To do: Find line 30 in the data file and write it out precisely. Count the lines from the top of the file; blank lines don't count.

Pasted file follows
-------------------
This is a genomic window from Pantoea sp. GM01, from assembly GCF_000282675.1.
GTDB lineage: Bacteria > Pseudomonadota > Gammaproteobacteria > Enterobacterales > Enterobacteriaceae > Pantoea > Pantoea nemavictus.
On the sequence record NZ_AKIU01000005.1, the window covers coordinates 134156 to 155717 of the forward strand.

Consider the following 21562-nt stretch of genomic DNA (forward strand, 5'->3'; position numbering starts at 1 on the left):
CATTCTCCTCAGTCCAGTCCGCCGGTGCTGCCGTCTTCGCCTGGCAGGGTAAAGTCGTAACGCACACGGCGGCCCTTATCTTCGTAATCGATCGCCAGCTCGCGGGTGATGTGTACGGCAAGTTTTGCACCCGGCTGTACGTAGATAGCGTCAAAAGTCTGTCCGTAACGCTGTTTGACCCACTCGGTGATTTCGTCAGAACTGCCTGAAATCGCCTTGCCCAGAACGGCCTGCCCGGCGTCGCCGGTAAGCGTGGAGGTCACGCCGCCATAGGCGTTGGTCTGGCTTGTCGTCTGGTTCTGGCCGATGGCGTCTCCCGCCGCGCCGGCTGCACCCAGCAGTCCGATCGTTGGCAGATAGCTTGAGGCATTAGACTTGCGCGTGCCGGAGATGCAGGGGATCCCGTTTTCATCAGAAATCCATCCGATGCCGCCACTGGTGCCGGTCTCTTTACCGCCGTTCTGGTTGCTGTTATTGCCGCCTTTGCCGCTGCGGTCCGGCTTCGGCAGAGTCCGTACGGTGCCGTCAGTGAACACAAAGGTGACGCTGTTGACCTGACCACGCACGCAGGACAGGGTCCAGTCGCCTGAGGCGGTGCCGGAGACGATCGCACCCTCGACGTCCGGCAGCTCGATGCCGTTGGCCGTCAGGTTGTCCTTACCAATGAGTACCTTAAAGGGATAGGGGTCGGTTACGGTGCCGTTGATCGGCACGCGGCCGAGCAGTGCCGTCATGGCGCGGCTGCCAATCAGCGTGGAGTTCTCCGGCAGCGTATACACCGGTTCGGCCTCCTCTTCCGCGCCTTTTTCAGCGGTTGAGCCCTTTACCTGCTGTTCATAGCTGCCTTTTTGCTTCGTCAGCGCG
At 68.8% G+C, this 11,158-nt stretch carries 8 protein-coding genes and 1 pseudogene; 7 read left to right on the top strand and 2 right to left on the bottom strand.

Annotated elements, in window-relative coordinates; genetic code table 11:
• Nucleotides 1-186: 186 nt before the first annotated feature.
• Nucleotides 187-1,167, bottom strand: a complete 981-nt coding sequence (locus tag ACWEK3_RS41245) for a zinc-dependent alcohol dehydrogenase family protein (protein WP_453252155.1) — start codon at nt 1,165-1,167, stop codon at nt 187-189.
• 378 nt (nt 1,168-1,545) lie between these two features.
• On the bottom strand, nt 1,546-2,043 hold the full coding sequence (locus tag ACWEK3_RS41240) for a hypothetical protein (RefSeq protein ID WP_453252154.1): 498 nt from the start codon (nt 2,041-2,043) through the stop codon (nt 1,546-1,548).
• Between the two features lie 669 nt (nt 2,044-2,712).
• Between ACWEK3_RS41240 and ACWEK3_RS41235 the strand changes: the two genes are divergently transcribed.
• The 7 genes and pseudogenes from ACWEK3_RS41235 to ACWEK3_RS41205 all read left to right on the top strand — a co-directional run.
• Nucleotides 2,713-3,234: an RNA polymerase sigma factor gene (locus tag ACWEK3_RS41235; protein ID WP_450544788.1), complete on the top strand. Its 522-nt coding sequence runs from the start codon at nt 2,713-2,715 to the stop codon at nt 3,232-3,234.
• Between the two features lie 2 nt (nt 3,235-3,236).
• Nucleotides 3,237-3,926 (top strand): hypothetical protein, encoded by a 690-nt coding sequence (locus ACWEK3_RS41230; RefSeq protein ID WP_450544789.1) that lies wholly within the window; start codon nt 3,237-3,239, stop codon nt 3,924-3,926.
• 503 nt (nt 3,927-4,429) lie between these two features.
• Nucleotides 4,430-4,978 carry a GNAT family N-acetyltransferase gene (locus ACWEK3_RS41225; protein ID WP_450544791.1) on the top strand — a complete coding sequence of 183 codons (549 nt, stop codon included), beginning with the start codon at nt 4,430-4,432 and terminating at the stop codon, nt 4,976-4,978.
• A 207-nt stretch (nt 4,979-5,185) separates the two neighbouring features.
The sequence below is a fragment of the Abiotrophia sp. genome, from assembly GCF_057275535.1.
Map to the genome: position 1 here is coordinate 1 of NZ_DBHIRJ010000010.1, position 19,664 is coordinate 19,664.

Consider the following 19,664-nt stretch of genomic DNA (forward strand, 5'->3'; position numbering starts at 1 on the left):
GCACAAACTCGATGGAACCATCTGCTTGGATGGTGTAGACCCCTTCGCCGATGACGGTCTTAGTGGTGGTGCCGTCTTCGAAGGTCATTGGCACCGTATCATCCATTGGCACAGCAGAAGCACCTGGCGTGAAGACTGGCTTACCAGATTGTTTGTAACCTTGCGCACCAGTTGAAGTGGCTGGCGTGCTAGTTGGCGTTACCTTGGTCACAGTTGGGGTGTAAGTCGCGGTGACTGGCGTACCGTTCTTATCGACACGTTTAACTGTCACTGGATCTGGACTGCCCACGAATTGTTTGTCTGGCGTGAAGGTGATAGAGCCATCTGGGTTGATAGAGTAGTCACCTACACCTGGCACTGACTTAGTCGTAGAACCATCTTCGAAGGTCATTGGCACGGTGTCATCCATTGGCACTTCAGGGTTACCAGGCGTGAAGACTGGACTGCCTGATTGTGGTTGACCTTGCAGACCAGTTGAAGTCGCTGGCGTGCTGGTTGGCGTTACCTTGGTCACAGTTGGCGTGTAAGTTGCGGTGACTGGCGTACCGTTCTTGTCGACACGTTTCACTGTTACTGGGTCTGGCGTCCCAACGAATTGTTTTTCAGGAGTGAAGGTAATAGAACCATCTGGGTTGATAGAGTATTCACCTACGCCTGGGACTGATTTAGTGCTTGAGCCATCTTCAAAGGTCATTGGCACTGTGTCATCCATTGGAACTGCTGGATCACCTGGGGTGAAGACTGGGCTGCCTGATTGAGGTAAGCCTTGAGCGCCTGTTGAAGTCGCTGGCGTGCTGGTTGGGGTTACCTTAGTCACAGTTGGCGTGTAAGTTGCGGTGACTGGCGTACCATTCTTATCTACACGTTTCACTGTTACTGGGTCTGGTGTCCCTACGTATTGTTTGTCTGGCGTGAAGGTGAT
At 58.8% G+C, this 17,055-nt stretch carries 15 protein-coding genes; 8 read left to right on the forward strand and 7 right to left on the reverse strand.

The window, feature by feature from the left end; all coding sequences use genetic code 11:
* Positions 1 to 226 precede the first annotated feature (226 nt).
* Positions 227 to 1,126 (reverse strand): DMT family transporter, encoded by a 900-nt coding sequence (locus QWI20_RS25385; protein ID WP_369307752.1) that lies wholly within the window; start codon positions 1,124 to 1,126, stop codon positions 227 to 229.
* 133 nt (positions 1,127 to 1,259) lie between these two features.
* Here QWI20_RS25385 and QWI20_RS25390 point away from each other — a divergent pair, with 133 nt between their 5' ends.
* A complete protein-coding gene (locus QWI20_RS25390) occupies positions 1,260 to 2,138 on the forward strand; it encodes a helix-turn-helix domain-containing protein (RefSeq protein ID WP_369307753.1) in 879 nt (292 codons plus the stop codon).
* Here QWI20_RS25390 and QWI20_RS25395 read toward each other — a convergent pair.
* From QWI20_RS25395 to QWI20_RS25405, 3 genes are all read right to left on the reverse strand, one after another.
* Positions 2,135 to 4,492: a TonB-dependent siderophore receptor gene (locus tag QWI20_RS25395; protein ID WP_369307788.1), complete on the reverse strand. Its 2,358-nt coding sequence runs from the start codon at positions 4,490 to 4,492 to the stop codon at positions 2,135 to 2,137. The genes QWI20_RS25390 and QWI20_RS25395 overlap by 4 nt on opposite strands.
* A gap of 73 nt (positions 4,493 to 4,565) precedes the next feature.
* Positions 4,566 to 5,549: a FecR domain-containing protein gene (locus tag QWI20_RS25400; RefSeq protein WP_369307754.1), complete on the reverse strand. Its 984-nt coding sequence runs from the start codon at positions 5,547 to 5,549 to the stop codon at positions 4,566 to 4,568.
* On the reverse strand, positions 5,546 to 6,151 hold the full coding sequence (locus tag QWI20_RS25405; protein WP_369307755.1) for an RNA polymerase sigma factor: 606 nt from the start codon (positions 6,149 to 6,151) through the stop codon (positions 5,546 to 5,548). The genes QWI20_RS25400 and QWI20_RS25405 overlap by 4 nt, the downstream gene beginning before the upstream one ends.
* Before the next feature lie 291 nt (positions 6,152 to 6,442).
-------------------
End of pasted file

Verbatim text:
* Here QWI20_RS25385 and QWI20_RS25390 point away from each other — a divergent pair, with 133 nt between their 5' ends.